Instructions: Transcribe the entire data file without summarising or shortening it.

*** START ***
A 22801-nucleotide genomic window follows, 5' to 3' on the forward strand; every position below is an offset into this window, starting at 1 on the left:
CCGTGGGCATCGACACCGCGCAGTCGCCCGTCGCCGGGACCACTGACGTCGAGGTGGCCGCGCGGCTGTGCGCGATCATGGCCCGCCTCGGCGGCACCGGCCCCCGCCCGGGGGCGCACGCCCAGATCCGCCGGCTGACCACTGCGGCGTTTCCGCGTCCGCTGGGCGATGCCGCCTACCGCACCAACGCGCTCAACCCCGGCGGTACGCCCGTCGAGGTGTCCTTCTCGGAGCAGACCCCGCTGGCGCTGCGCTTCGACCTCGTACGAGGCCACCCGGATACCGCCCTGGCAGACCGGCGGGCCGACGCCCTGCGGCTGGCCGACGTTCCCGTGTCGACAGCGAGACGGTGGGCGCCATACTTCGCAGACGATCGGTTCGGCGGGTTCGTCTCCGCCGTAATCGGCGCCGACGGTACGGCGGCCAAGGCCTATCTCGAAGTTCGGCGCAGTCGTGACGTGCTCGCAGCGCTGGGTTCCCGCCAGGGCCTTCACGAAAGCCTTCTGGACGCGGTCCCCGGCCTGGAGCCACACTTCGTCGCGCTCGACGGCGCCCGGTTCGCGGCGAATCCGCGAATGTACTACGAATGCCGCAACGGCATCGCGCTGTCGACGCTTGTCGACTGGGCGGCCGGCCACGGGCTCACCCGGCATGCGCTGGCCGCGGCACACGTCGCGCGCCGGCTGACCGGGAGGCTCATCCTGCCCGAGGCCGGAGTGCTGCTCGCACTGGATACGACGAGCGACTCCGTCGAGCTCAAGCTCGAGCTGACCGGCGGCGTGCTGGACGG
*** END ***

A 22801-nucleotide genomic window follows, 5' to 3' on the forward strand; every position below is an offset into this window, starting at 1 on the left:
CCGTGGGCATCGACACCGCGCAGTCGCCCGTCGCCGGGACCACTGACGTCGAGGTGGCCGCGCGGCTGTGCGCGATCATGGCCCGCCTCGGCGGCACCGGCCCCCGCCCGGGGGCGCACGCCCAGATCCGCCGGCTGACCACTGCGGCGTTTCCGCGTCCGCTGGGCGATGCCGCCTACCGCACCAACGCGCTCAACCCCGGCGGTACGCCCGTCGAGGTGTCCTTCTCGGAGCAGACCCCGCTGGCGCTGCGCTTCGACCTCGTACGAGGCCACCCGGATACCGCCCTGGCAGACCGGCGGGCCGACGCCCTGCGGCTGGCCGACGTTCCCGTGTCGACAGCGAGACGGTGGGCGCCATACTTCGCAGACGATCGGTTCGGCGGGTTCGTCTCCGCCGTAATCGGCGCCGACGGTACGGCGGCCAAGGCCTATCTCGAAGTTCGGCGCAGTCGTGACGTGCTCGCAGCGCTGGGTTCCCGCCAGGGCCTTCACGAAAGCCTTCTGGACGCGGTCCCCGGCCTGGAGCCACACTTCGTCGCGCTCGACGGCGCCCGGTTCGCGGCGAATCCGCGAATGTACTACGAATGCCGCAACGGCATCGCGCTGTCGACGCTTGTCGACTGGGCGGCCGGCCACGGGCTCACCCGGCATGCGCTGGCCGCGGCACACGTCGCGCGCCGGCTGACCGGGAGGCTCATCCTGCCCGAGGCCGGAGTGCTGCTCGCACTGGATACGACGAGCGACTCCGTCGAGCTCAAGCTCGAGCTGACCGGCGGCGTGCTGGACGG